What is true of my own section of Kentucky is true of the rest of the States. Daniel Boone has been called the first explorer of Kentucky and it has been said he was of English descent. Both of those statements are wrong. Daniel Boone was not the first explorer of Kentucky. The first man to explore Kentucky was an Irishman by the name of John Finley. But before him was still another Irishman by the name of McBride—James McBride. He lingers in state history as a shadowy figure, but I like to think of him as a red-haired chap with a rifle in one hand and possibly a demijohn in the other, coming out through the trackless wilderness alone and landing from his canoe on what was afterwards to be known as the Dark and Bloody ground. Aside from his name, it is proven that he was an Irishman by the legendary circumstances that immediately after coming ashore he carved his name in deep and enduring letters in the bark of the largest beech tree of the forest, and claimed all of the land that lay within his vision as his own, and shot an Indian or two and went on his way rejoicing. As for Daniel Boone, the great pathfinder, he really was descended from the line of Buhun, which is NormanIrish, and his mother was a Morgan, and his wife was a Bryan, and his father was an Irish Catholic.

The records show that nearly three-fourths of that dauntless little band who under the leadership of George Rogers Clark, an Irishman, waded through the floods to take Vincennes and thereby won all the great northwest territory away from the British and gave to the American colonies what to-day is the richest part of the United States, where Irishmen—not ScotchIrish, nor English-Irish, but plain Irish-Irish men who were rebels and patriots by instinct, and born adventurers by reason of the blood which ran in their veins.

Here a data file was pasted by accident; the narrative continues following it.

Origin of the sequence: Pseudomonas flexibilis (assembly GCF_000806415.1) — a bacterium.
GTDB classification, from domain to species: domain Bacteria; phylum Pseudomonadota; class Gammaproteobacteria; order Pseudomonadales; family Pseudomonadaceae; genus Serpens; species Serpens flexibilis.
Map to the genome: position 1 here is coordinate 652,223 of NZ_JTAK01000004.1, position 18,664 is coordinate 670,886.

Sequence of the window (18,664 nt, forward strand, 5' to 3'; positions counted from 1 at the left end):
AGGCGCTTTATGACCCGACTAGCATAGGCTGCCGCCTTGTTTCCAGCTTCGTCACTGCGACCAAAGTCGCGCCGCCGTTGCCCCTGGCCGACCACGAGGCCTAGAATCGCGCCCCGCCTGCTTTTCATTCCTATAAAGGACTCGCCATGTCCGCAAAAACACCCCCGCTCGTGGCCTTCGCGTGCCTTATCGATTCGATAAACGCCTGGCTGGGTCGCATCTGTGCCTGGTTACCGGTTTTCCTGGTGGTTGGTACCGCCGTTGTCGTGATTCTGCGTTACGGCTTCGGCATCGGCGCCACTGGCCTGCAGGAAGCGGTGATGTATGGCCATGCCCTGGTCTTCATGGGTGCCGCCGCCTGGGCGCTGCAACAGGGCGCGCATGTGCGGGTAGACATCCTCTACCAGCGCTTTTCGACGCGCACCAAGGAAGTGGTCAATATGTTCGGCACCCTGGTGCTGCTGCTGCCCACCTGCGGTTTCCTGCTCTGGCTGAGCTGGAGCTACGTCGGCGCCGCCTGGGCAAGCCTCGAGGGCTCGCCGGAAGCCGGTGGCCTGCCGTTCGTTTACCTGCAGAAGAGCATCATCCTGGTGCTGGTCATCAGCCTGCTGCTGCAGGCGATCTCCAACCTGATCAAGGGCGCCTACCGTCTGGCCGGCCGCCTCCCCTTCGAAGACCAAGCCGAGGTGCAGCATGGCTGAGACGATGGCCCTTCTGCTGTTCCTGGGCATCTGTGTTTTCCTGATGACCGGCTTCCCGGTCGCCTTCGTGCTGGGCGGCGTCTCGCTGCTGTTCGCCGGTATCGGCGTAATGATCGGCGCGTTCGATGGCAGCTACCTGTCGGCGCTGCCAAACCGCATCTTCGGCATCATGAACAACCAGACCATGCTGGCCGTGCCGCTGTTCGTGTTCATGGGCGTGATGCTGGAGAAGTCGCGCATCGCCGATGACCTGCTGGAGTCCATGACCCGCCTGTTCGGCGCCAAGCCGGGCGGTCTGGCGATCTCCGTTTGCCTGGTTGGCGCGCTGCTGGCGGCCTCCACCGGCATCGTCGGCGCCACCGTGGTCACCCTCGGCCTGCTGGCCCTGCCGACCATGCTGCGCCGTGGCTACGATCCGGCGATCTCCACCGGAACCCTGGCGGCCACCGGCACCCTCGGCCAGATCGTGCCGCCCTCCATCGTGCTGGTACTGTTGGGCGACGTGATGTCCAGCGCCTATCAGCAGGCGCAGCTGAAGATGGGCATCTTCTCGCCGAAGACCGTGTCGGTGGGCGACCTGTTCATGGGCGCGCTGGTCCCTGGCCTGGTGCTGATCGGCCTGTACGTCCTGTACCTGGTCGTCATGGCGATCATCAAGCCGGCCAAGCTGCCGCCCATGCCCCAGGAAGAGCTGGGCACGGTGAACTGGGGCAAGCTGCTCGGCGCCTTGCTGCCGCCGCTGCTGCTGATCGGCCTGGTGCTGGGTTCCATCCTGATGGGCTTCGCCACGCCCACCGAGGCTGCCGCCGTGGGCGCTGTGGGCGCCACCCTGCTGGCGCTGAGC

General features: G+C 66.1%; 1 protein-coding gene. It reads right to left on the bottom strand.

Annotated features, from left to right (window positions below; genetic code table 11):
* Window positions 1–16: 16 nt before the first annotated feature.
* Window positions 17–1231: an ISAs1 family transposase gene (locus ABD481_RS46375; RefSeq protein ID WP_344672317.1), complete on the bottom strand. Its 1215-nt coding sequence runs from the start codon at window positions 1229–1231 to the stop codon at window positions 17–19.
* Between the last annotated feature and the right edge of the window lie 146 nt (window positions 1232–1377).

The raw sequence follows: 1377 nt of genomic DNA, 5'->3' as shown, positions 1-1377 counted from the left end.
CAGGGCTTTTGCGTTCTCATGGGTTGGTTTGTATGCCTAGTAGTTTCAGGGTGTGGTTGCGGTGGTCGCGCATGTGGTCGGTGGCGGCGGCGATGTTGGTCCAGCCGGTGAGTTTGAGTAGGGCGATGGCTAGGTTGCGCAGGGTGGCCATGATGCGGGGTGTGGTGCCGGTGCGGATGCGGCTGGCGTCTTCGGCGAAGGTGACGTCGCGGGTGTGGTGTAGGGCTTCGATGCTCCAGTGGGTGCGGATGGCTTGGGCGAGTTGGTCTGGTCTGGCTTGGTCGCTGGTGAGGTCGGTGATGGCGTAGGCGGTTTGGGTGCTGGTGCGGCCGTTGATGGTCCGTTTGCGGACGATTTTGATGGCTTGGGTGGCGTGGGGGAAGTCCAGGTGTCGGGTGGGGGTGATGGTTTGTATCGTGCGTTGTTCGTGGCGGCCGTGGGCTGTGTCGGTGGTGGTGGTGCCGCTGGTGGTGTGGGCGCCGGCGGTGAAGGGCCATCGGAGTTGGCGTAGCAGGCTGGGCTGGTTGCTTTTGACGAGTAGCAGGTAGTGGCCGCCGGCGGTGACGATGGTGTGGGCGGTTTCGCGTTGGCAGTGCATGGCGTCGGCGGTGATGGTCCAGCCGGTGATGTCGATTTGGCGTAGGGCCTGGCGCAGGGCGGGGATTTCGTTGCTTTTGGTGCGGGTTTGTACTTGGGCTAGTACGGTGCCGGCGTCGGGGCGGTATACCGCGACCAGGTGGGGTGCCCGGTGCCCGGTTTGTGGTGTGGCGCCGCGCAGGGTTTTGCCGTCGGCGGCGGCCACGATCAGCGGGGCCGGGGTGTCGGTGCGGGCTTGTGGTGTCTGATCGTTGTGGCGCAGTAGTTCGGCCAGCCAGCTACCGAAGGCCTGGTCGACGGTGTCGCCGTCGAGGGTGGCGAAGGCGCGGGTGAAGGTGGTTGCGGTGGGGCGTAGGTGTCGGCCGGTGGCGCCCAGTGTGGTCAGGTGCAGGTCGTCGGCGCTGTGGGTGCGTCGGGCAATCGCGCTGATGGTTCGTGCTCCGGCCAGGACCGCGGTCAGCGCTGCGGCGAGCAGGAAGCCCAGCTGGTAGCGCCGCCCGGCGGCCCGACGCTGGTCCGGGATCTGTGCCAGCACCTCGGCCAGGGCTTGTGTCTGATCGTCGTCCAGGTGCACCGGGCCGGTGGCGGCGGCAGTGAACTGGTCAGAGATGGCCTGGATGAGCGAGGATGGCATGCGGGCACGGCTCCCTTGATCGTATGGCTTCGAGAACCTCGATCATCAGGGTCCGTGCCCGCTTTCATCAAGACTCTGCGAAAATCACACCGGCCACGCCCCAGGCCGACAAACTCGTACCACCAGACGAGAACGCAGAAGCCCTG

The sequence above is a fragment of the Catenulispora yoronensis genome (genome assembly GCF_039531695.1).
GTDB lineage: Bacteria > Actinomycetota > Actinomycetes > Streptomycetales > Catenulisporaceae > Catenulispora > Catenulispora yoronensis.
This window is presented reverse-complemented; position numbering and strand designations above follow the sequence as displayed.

The first settlement of English-speaking Catholics beyond the Allegheny Mountains was not located in the north but in the south, and in my own state of Kentucky at that. It endures to-day, after having given to this country one of its greatest and most scholarly churchmen, Bishop Spalding. (Applause.) The children of the pioneers of Kentucky, almost without exception, learned their first lessons in log cabins under the teachings of that strange but gifted race of men, the wandering Irish schoolmasters, who founded the old field schools of the South and to whom the South is largely indebted for the seeds of its culture.

Irishmen from Kentucky, Virginia, Pennsylvania and Maryland bore the brunt of the western campaigns in 1812 against the British. Irishmen from Kentucky fell thick at the disastrous battles of the Thames, and the Raison, and their Irish bones to-day rest in that ground sanctifying it and making of it an American shrine of patriotism. It was the hand of a Kentucky Irishman, Colonel Richard Johnson, afterwards Vice-President of the United States, that slew the great Tecumseh. A good share of the Kentucky and Tennessee riflemen who at New Orleans stood behind Andy Jackson’s cotton bale breastworks, mowing down Pakenham’s Penisular Veterans and making their red coats redder still with the life blood of those invaders, were Irishmen, real Irishmen. They proved their Irish lineage by the fact that they fell out and quarreled with Old Hickory, because he denied them all the credit for winning the fight, and he quarreled back, for he was by way of being an Irishman himself. (Laughter and applause.)